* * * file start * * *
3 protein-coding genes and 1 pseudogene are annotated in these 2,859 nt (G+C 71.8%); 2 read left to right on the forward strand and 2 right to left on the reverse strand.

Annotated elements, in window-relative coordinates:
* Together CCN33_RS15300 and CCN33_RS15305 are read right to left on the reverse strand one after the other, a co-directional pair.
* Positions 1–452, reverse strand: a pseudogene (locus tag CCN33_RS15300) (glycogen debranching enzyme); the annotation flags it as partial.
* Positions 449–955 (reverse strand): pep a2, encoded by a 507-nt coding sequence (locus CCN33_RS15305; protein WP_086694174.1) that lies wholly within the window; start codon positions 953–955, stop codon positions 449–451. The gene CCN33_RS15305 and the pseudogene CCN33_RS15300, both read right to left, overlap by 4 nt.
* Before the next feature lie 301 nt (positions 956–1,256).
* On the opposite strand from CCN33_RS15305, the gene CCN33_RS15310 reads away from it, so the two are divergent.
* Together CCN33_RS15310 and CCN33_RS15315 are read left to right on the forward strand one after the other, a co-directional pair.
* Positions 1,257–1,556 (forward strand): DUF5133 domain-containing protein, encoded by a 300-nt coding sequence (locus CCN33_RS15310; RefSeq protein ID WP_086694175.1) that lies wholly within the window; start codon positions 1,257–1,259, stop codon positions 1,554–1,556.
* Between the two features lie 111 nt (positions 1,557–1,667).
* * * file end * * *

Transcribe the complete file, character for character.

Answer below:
3 protein-coding genes and 1 pseudogene are annotated in these 2,859 nt (G+C 71.8%); 2 read left to right on the forward strand and 2 right to left on the reverse strand.

Annotated elements, in window-relative coordinates:
* Together CCN33_RS15300 and CCN33_RS15305 are read right to left on the reverse strand one after the other, a co-directional pair.
* Positions 1–452, reverse strand: a pseudogene (locus tag CCN33_RS15300) (glycogen debranching enzyme); the annotation flags it as partial.
* Positions 449–955 (reverse strand): pep a2, encoded by a 507-nt coding sequence (locus CCN33_RS15305; protein WP_086694174.1) that lies wholly within the window; start codon positions 953–955, stop codon positions 449–451. The gene CCN33_RS15305 and the pseudogene CCN33_RS15300, both read right to left, overlap by 4 nt.
* Before the next feature lie 301 nt (positions 956–1,256).
* On the opposite strand from CCN33_RS15305, the gene CCN33_RS15310 reads away from it, so the two are divergent.
* Together CCN33_RS15310 and CCN33_RS15315 are read left to right on the forward strand one after the other, a co-directional pair.
* Positions 1,257–1,556 (forward strand): DUF5133 domain-containing protein, encoded by a 300-nt coding sequence (locus CCN33_RS15310; RefSeq protein ID WP_086694175.1) that lies wholly within the window; start codon positions 1,257–1,259, stop codon positions 1,554–1,556.
* Between the two features lie 111 nt (positions 1,557–1,667).